HP Photosmart e-All-in-One (D110a) review: HP Photosmart e-All-in-One (D110a)

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The Good The HP Photosmart e-All-in-One D110a's interactive touch screen adds Web connectivity to the standard print, copy, and scan functions, at a lower price than other HP ePrint-connected devices.

The Bad Print speeds are languid and the smaller paper input capacity makes it a hassle to refill for bigger households. You also must have a wireless connection to use the D110 to its fullest potential.

The Bottom Line We wouldn't recommend it for high-output households or large offices, but the HP Photosmart D110a provides inexpensive access to HP's clever new ePrint and Web-connected apps.

7.0 Overall
  • Design 6
  • Features 8
  • Performance 6
  • Support 8

The HP Photosmart e-All-in-One D110a wireless printer reaches beyond the standard print, copy, and fax functions of the typical multifunction output device to add ePrintCenter, Hewlett-Packard's ePrint remote printing service that gives access to downloadable content. Priced at $100, the D110a is a less fancy version of the HP Envy 100 with the same two-ink cartridge bay and a smaller 2.4-inch LCD touch screen. Although we're disappointed by its print speeds and other mechanical missteps, the HP Photosmart D110a is an affordable printer with useful Web-connectivity features for families, travelers, and business professionals.

Design and features
At 17.4 inches wide, 15.9 inches deep, and just 7.1 inches tall, the HP Photosmart D110a takes up so little real estate on your desktop that others might mistake it for a single-function inkjet. In fact, the printer has a copier and a flatbed scanner that tucks neatly into the top of the unit, and the rest of the front panel is limited to a paper tray, a memory card reader, and a 2.3-inch color touch screen LCD on the left with virtual buttons surrounding it that control the typical menu functions.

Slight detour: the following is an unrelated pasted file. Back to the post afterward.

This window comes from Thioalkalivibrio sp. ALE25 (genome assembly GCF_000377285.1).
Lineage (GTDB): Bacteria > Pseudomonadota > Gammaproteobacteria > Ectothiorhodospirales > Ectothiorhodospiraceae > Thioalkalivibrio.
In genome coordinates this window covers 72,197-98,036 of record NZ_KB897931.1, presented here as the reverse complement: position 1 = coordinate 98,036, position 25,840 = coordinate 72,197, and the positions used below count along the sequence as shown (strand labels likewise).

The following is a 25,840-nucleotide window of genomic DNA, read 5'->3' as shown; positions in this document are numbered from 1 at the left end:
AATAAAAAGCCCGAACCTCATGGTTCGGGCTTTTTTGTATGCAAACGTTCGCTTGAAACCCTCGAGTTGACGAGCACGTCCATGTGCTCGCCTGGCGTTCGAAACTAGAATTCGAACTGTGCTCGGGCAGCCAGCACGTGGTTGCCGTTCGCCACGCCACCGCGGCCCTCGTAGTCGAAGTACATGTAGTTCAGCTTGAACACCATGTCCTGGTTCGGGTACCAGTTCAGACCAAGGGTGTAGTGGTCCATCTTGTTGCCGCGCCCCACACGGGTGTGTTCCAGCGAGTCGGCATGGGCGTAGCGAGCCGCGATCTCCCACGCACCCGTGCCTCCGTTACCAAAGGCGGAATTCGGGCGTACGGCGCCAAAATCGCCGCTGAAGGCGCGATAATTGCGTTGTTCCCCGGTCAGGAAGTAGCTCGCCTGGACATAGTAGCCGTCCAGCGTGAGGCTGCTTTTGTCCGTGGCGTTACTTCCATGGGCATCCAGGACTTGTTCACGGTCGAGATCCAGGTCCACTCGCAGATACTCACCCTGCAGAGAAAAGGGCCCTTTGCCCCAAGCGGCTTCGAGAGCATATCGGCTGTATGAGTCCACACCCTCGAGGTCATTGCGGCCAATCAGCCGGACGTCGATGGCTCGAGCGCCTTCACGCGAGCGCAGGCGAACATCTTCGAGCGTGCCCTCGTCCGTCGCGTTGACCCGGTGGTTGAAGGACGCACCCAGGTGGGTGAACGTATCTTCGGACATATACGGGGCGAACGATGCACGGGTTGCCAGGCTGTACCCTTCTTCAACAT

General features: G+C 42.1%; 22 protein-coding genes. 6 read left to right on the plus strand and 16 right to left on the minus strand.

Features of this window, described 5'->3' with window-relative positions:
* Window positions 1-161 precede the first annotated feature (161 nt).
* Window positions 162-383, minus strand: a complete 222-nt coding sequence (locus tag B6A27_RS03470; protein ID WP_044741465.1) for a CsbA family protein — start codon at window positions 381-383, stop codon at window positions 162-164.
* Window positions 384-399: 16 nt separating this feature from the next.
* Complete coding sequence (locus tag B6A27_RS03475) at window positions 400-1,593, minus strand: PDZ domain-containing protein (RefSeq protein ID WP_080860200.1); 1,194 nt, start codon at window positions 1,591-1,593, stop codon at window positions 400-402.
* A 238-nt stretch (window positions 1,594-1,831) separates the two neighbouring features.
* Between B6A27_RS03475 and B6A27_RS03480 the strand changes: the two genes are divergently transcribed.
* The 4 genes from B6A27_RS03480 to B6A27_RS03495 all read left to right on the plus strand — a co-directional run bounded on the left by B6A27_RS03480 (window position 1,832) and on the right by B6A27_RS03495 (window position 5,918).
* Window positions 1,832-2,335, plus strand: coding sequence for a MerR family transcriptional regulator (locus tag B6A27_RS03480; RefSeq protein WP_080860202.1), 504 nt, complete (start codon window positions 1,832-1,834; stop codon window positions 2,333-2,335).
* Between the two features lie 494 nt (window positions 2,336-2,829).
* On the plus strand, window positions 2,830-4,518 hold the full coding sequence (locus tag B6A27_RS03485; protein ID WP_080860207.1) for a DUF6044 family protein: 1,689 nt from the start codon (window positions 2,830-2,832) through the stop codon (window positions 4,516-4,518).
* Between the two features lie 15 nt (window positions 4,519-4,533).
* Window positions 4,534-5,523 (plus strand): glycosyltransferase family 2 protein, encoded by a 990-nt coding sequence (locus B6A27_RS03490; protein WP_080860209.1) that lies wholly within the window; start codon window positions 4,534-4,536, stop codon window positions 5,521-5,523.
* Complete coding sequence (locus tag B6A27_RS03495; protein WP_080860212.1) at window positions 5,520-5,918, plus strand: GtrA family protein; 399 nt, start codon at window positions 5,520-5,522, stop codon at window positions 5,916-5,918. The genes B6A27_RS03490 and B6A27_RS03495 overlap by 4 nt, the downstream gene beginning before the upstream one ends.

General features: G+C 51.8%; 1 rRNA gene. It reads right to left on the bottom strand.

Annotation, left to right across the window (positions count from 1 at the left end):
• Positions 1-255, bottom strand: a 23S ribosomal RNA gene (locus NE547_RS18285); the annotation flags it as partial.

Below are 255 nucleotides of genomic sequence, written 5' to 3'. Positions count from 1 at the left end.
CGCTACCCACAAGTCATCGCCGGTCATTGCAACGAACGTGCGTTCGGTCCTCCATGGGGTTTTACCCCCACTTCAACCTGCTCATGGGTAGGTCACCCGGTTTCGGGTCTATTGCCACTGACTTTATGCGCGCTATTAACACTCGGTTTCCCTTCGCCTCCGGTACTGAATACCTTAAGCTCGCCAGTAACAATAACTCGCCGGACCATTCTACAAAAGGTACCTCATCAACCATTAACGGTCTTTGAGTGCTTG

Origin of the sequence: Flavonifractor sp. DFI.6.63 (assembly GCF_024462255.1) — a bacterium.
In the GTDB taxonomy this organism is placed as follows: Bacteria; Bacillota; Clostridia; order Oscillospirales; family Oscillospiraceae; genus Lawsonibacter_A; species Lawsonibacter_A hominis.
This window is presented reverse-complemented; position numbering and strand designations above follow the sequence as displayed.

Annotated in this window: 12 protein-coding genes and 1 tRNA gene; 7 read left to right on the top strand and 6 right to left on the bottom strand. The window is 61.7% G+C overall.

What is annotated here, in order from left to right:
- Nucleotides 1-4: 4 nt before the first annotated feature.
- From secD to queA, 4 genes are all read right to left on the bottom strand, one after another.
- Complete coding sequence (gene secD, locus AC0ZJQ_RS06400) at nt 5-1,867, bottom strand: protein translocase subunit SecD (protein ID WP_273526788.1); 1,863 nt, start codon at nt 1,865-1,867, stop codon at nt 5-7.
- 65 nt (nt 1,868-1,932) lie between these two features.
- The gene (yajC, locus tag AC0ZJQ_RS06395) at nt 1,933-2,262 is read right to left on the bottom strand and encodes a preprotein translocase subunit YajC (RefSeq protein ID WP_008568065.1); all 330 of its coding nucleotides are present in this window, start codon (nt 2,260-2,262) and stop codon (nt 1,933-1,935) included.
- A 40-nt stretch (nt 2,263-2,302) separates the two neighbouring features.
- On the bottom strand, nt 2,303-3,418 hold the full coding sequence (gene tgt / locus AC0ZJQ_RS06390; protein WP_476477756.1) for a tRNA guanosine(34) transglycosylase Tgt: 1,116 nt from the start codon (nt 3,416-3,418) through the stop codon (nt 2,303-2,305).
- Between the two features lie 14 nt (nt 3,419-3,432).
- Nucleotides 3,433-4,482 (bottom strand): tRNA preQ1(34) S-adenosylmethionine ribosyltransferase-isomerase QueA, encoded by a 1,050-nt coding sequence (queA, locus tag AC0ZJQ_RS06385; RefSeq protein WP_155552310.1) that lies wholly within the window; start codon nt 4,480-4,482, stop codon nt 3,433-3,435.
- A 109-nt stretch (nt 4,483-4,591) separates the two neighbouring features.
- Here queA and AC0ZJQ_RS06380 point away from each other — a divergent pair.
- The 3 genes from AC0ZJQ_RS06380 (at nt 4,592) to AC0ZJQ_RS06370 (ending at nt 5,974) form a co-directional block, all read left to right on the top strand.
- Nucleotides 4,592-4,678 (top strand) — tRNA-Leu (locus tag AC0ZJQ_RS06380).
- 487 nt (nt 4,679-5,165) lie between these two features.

In terms of general printing functionality, the D110a is limited in two ways that you should consider before buying it: first, the media reader just underneath the display can only read Secure Digital (SD) and MultiMediaCard (MMC) storage cards and there's no available USB port for direct camera connections. That means Sony Memory Stick and Compact Flash card users are forced to use a computer to transfer photos for printing.

Second, the D110a works best for low-output work stations, as the printer has an 80-sheet paper input tray and a maximum monthly output capacity (also called a "duty cycle") of 1,000 pages. If you know you'll be printing a high volume of documents, you'll find yourself wishing for competing printers like the Lexmark S405 that hold up to 135 sheets of paper and can print over 5,000 pages a month.

We also wish you could adjust the angle of the touch screen, which instead is fixed in place, but we'll let that slide. The home screen has a set of scrollable icons for your favorite applications as well as four shortcut buttons at the bottom to bring up controls for photo printing, copy, scan, and fax. You can drag your finger across the list of apps to select one, delete ones you don't use, or download any apps from the growing list in the ePrintCenter.

The touch screen works well enough, although entering router passwords and other lengthy content on the small screen will certainly test your patience, and we also found the touch screen less sensitive than we like; it's not as responsive as the Apple iPhone, for example, and the touch delay sometimes causes unintentional button presses, although it's not nearly as frustrating to use as the e-Print-enabled HP Photosmart Premium e-All-in-One C310a, which omits all hard-button controls in favor of a clumsy touch screen.